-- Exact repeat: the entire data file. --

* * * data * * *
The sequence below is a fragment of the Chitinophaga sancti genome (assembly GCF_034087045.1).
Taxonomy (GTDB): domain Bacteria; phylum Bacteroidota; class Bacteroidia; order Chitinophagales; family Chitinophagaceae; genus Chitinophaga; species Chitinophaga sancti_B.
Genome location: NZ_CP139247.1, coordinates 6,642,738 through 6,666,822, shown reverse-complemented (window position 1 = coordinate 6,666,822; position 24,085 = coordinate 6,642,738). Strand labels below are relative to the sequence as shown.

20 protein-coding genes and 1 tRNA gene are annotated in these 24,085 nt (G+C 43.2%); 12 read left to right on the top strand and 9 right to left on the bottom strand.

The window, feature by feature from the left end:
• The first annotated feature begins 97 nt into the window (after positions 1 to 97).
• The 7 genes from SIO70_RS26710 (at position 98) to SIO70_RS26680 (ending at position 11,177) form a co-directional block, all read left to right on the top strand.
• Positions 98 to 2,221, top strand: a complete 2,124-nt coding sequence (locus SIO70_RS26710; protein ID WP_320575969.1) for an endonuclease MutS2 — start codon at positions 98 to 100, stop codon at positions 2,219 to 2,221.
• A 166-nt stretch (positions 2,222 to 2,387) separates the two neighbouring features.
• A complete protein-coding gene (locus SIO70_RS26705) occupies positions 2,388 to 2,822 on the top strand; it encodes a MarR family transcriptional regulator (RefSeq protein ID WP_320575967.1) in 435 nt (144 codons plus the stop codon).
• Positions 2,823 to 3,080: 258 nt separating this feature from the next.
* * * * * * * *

The sequence below is a fragment of the Chitinophaga sancti genome (assembly GCF_034087045.1).
Taxonomy (GTDB): domain Bacteria; phylum Bacteroidota; class Bacteroidia; order Chitinophagales; family Chitinophagaceae; genus Chitinophaga; species Chitinophaga sancti_B.
Genome location: NZ_CP139247.1, coordinates 6,642,738 through 6,666,822, shown reverse-complemented (window position 1 = coordinate 6,666,822; position 24,085 = coordinate 6,642,738). Strand labels below are relative to the sequence as shown.

20 protein-coding genes and 1 tRNA gene are annotated in these 24,085 nt (G+C 43.2%); 12 read left to right on the top strand and 9 right to left on the bottom strand.

The window, feature by feature from the left end:
• The first annotated feature begins 97 nt into the window (after positions 1 to 97).
• The 7 genes from SIO70_RS26710 (at position 98) to SIO70_RS26680 (ending at position 11,177) form a co-directional block, all read left to right on the top strand.
• Positions 98 to 2,221, top strand: a complete 2,124-nt coding sequence (locus SIO70_RS26710; protein ID WP_320575969.1) for an endonuclease MutS2 — start codon at positions 98 to 100, stop codon at positions 2,219 to 2,221.
• A 166-nt stretch (positions 2,222 to 2,387) separates the two neighbouring features.
• A complete protein-coding gene (locus SIO70_RS26705) occupies positions 2,388 to 2,822 on the top strand; it encodes a MarR family transcriptional regulator (RefSeq protein ID WP_320575967.1) in 435 nt (144 codons plus the stop codon).
• Positions 2,823 to 3,080: 258 nt separating this feature from the next.